Just like it’s a smart idea to have a personal “rainy day” fund just in case of an emergency home repair, surgery, or other unexpected large costs, the same goes for a nonprofit organization. Even nonprofits with solid income streams can be hit with unanticipated events, income, and unbudgeted expenses. In these situations, it’s vital to have that financial cushion in the form of operating reserves so the organization doesn’t suffer long-term, negative consequences from temporary dilemmas. Concurrently, it’s essential to have the board adopt and adhere to a policy outlining the details of the reserve.
A common scenario where operating reserves may be prompted can be when a source of a reliable income is withdrawn or reduced without expectation.
Important Elements of an Operating Reserve Policy
Every organization’s policy is going to look different, but there are a few general areas that should be addressed.
- Purpose– Why is it important for the organization to build and maintain reserves?
- Definitions- How are the types of reserves, calculation of targeted amounts, and intended use defined?
- How the reserve is funded– An operating reserve is only as valuable as its reliability. The policy should set out a practical plan for replenishment to the targeted amounts. Often, a worthy reserve goal is about three to six months of expenses. At the very least, on the low end, reserves should cover one full round of payroll.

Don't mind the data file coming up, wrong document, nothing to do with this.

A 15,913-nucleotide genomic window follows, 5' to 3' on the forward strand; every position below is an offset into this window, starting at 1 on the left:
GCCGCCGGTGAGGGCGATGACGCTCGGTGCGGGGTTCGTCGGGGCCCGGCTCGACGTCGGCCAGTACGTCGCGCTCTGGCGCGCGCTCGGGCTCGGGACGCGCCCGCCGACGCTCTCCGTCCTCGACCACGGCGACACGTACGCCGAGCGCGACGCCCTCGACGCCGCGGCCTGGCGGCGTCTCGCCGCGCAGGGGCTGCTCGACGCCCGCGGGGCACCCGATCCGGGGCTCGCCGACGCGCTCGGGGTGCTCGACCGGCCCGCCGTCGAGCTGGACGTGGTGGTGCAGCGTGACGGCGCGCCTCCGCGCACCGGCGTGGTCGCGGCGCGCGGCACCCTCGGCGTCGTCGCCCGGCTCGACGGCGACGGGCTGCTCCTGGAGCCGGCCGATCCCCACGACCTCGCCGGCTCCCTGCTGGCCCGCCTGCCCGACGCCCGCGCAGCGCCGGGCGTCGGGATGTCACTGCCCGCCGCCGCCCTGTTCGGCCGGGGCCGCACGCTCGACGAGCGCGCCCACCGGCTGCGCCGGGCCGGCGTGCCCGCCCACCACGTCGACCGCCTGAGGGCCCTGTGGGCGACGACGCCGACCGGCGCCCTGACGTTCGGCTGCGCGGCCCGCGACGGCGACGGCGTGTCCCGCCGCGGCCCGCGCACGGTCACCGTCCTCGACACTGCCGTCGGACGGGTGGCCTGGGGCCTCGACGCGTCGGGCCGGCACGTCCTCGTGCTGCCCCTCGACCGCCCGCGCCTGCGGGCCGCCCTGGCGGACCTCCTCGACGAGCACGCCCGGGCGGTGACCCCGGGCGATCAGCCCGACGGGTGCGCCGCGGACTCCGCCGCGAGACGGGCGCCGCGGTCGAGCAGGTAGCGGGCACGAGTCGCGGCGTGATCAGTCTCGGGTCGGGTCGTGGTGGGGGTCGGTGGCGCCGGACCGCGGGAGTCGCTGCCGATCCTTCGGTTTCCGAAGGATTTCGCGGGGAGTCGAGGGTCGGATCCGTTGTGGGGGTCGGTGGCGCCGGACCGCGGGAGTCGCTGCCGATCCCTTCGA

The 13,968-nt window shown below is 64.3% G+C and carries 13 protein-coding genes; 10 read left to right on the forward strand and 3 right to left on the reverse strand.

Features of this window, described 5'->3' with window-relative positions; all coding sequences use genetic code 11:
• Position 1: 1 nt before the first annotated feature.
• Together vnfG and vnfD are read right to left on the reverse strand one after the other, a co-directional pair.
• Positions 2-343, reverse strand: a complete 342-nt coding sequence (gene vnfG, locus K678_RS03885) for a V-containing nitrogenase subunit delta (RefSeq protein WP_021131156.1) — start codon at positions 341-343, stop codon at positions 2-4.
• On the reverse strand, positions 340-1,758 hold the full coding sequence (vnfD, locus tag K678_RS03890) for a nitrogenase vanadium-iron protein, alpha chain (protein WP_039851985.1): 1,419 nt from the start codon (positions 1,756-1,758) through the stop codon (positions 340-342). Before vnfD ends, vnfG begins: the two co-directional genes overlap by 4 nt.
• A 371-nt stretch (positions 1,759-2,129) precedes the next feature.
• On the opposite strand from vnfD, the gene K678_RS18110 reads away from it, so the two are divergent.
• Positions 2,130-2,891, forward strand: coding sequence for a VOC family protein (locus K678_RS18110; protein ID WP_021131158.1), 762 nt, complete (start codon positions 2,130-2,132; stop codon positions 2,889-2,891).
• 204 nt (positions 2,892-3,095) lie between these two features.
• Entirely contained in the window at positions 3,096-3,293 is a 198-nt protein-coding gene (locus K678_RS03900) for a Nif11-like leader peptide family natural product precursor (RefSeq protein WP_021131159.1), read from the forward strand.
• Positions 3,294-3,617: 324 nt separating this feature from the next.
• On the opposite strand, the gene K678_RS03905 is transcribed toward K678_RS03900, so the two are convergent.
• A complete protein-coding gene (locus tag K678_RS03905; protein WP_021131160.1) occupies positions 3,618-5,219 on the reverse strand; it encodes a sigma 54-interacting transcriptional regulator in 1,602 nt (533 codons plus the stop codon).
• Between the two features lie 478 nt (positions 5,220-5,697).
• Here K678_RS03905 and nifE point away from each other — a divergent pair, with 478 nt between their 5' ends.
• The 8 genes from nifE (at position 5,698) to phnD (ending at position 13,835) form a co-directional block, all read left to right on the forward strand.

- When the reserve can be used– The plan should layout when the reserves can be tapped when unexpected shortfalls hit. The reserves should not be used to address foundational finance issues. In a “last straw” scenario, operating reserves can be used to close down the organization.
- Classify the operating reserve as unrestricted– Unlike restricted funds that are marked for specific programs and projects, the operating reserve should be set as unrestricted so that the board and management can employ as they choose when the crisis calls for it.
That’s Not All
Because each nonprofit is unique, each nonprofit is going to need policies and procedures tailored to their specific operations. That said, generally, there are at least 10 policies most nonprofits need to be prepared to address on the annual information filing, Form 990. Check out my free guide to nonprofit policies and procedures.
Additionally, keep in mind that an operating reserves policy should be written to correspond with any other financial-specific policies, like an investment policy.
Want to discuss your nonprofit’s policy needs? Don’t hesitate to contact me at 515-371-6077 or email@example.com. I’m based in Cedar Rapids, Iowa but will travel to meet with nonprofit pros all across the state.